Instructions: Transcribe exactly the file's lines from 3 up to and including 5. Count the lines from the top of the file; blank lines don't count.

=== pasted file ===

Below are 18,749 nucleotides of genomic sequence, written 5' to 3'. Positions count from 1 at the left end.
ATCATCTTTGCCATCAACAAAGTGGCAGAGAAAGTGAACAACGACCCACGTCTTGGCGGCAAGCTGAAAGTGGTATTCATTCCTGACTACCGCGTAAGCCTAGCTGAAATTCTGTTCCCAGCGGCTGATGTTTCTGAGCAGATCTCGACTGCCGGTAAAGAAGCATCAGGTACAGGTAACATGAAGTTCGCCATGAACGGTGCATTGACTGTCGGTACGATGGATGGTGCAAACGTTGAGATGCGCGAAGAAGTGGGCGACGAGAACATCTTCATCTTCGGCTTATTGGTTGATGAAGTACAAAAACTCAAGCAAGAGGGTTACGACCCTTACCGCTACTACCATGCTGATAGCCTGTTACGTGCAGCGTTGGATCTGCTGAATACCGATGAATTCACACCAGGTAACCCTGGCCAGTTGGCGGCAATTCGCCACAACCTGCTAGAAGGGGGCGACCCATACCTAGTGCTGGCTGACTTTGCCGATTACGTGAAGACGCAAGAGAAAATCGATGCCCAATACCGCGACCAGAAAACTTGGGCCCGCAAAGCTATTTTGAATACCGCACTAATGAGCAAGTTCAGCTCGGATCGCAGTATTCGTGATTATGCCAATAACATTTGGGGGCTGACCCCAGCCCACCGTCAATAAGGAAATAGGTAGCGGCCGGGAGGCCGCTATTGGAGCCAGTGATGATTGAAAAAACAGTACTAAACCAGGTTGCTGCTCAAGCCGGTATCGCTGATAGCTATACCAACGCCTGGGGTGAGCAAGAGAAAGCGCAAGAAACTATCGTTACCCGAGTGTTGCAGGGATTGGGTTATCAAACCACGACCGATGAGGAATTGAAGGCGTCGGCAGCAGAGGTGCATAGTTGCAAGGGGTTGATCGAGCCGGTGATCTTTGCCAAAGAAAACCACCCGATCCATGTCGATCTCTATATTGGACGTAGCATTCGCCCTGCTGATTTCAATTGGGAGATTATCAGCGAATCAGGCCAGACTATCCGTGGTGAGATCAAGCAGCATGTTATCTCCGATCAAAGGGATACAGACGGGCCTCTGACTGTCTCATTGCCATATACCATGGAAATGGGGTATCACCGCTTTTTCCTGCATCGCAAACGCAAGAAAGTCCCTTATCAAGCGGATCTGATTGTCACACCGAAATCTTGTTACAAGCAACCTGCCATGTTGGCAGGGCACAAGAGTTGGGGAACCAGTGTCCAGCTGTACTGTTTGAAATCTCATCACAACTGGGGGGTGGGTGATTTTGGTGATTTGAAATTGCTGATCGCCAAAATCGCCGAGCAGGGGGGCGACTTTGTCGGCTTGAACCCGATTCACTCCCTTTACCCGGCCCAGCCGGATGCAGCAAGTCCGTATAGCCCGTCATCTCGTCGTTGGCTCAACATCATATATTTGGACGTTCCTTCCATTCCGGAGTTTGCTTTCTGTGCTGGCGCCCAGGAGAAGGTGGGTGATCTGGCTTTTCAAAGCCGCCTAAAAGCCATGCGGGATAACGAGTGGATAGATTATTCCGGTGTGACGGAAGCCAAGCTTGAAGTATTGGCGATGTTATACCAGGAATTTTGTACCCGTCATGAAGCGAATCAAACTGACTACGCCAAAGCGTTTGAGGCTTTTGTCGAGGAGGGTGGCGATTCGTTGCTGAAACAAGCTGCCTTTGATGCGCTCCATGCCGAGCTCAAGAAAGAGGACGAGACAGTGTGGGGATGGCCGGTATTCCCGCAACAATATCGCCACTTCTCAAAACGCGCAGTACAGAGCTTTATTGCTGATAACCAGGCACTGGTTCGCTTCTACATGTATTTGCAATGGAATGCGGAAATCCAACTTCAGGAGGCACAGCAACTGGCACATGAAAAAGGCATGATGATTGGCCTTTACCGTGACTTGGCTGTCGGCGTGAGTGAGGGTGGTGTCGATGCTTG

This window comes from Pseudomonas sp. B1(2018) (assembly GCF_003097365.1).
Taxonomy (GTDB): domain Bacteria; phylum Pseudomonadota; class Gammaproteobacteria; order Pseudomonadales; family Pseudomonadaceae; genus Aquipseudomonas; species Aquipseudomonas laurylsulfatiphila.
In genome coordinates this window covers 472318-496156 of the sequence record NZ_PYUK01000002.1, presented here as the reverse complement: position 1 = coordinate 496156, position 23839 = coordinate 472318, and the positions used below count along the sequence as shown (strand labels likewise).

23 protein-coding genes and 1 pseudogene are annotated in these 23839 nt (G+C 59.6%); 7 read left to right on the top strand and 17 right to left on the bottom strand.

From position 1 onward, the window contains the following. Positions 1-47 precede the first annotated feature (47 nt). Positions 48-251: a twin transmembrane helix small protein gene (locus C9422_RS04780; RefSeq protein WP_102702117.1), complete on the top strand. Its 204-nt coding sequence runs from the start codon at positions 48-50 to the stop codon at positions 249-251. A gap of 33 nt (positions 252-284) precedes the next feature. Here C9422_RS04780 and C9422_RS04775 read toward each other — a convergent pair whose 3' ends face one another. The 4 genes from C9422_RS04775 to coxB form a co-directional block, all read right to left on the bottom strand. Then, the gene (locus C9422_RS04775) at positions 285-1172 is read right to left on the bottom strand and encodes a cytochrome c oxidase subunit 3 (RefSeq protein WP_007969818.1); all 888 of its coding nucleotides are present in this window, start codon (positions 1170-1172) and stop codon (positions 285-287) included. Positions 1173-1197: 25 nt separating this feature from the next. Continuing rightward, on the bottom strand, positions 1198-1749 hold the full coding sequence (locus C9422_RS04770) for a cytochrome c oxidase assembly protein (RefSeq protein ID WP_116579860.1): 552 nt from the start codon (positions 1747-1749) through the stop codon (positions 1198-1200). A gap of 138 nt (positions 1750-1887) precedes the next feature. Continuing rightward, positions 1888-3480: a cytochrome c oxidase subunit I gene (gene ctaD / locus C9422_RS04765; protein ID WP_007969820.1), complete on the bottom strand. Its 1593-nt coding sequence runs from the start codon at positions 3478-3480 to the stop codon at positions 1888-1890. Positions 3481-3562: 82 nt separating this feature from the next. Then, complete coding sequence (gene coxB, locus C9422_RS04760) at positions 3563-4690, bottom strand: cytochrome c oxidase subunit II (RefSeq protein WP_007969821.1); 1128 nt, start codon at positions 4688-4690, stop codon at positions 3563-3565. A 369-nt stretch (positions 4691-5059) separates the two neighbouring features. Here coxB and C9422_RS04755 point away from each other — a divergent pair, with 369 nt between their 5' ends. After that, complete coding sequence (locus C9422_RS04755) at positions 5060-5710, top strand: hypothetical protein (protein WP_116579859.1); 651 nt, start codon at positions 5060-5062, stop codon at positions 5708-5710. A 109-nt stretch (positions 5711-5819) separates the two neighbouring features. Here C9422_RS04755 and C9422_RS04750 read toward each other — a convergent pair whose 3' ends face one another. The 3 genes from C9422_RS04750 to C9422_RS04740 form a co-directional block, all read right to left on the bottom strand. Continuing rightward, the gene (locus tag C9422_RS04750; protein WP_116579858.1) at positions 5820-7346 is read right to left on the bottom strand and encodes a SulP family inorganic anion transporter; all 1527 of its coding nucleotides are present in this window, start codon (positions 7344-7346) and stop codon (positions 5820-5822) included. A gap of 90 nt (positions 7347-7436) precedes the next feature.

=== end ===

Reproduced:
This window comes from Pseudomonas sp. B1(2018) (assembly GCF_003097365.1).
Taxonomy (GTDB): domain Bacteria; phylum Pseudomonadota; class Gammaproteobacteria; order Pseudomonadales; family Pseudomonadaceae; genus Aquipseudomonas; species Aquipseudomonas laurylsulfatiphila.
In genome coordinates this window covers 472318-496156 of the sequence record NZ_PYUK01000002.1, presented here as the reverse complement: position 1 = coordinate 496156, position 23839 = coordinate 472318, and the positions used below count along the sequence as shown (strand labels likewise).